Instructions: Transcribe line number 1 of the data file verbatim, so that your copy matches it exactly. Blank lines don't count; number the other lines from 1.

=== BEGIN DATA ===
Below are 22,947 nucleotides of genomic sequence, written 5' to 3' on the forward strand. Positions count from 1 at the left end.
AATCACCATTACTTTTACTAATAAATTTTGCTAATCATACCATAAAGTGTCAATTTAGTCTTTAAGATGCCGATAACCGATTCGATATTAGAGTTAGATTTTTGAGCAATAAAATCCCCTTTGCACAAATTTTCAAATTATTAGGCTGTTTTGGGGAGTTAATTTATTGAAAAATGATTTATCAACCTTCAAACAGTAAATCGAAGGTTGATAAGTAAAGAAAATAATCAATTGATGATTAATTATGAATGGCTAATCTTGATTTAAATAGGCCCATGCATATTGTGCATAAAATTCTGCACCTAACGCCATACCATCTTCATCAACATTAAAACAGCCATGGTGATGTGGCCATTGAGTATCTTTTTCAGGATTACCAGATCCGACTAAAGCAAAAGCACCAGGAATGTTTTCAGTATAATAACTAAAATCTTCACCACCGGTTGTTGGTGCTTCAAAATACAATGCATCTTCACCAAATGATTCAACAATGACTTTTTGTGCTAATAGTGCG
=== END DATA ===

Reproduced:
Below are 22,947 nucleotides of genomic sequence, written 5' to 3' on the forward strand. Positions count from 1 at the left end.